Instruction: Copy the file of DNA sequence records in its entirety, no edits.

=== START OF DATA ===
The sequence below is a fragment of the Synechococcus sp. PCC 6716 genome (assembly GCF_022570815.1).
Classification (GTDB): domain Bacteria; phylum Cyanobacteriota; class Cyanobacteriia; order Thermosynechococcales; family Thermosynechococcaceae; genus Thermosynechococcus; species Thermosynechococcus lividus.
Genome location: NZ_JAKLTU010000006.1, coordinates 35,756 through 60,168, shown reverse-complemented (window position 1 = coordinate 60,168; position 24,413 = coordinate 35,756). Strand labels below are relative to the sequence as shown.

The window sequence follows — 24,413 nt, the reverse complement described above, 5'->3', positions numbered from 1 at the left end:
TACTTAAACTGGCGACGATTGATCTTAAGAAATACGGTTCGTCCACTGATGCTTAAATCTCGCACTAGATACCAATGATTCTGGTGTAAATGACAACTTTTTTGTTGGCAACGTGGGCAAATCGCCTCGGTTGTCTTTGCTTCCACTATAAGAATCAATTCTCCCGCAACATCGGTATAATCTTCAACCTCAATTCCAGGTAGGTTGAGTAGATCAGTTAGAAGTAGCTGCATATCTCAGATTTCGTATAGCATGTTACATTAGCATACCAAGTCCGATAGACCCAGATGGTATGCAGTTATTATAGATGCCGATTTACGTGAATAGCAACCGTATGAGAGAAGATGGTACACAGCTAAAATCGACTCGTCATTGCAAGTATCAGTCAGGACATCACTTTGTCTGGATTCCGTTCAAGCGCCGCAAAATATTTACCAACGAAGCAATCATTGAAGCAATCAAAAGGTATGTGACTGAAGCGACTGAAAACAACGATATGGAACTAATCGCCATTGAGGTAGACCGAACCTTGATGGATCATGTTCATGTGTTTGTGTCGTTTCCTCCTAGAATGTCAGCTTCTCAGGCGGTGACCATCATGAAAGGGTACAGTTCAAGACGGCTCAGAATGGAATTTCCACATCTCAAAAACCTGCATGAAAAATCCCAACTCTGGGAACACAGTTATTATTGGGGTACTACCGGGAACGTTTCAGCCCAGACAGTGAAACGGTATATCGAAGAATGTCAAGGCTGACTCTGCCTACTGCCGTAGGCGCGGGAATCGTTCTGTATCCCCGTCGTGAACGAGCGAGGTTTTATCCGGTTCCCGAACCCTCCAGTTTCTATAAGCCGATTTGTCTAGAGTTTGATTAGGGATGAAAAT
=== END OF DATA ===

The sequence below is a fragment of the Synechococcus sp. PCC 6716 genome (assembly GCF_022570815.1).
Classification (GTDB): domain Bacteria; phylum Cyanobacteriota; class Cyanobacteriia; order Thermosynechococcales; family Thermosynechococcaceae; genus Thermosynechococcus; species Thermosynechococcus lividus.
Genome location: NZ_JAKLTU010000006.1, coordinates 35,756 through 60,168, shown reverse-complemented (window position 1 = coordinate 60,168; position 24,413 = coordinate 35,756). Strand labels below are relative to the sequence as shown.

The window sequence follows — 24,413 nt, the reverse complement described above, 5'->3', positions numbered from 1 at the left end:
TACTTAAACTGGCGACGATTGATCTTAAGAAATACGGTTCGTCCACTGATGCTTAAATCTCGCACTAGATACCAATGATTCTGGTGTAAATGACAACTTTTTTGTTGGCAACGTGGGCAAATCGCCTCGGTTGTCTTTGCTTCCACTATAAGAATCAATTCTCCCGCAACATCGGTATAATCTTCAACCTCAATTCCAGGTAGGTTGAGTAGATCAGTTAGAAGTAGCTGCATATCTCAGATTTCGTATAGCATGTTACATTAGCATACCAAGTCCGATAGACCCAGATGGTATGCAGTTATTATAGATGCCGATTTACGTGAATAGCAACCGTATGAGAGAAGATGGTACACAGCTAAAATCGACTCGTCATTGCAAGTATCAGTCAGGACATCACTTTGTCTGGATTCCGTTCAAGCGCCGCAAAATATTTACCAACGAAGCAATCATTGAAGCAATCAAAAGGTATGTGACTGAAGCGACTGAAAACAACGATATGGAACTAATCGCCATTGAGGTAGACCGAACCTTGATGGATCATGTTCATGTGTTTGTGTCGTTTCCTCCTAGAATGTCAGCTTCTCAGGCGGTGACCATCATGAAAGGGTACAGTTCAAGACGGCTCAGAATGGAATTTCCACATCTCAAAAACCTGCATGAAAAATCCCAACTCTGGGAACACAGTTATTATTGGGGTACTACCGGGAACGTTTCAGCCCAGACAGTGAAACGGTATATCGAAGAATGTCAAGGCTGACTCTGCCTACTGCCGTAGGCGCGGGAATCGTTCTGTATCCCCGTCGTGAACGAGCGAGGTTTTATCCGGTTCCCGAACCCTCCAGTTTCTATAAGCCGATTTGTCTAGAGTTTGATTAGGGATGAAAAT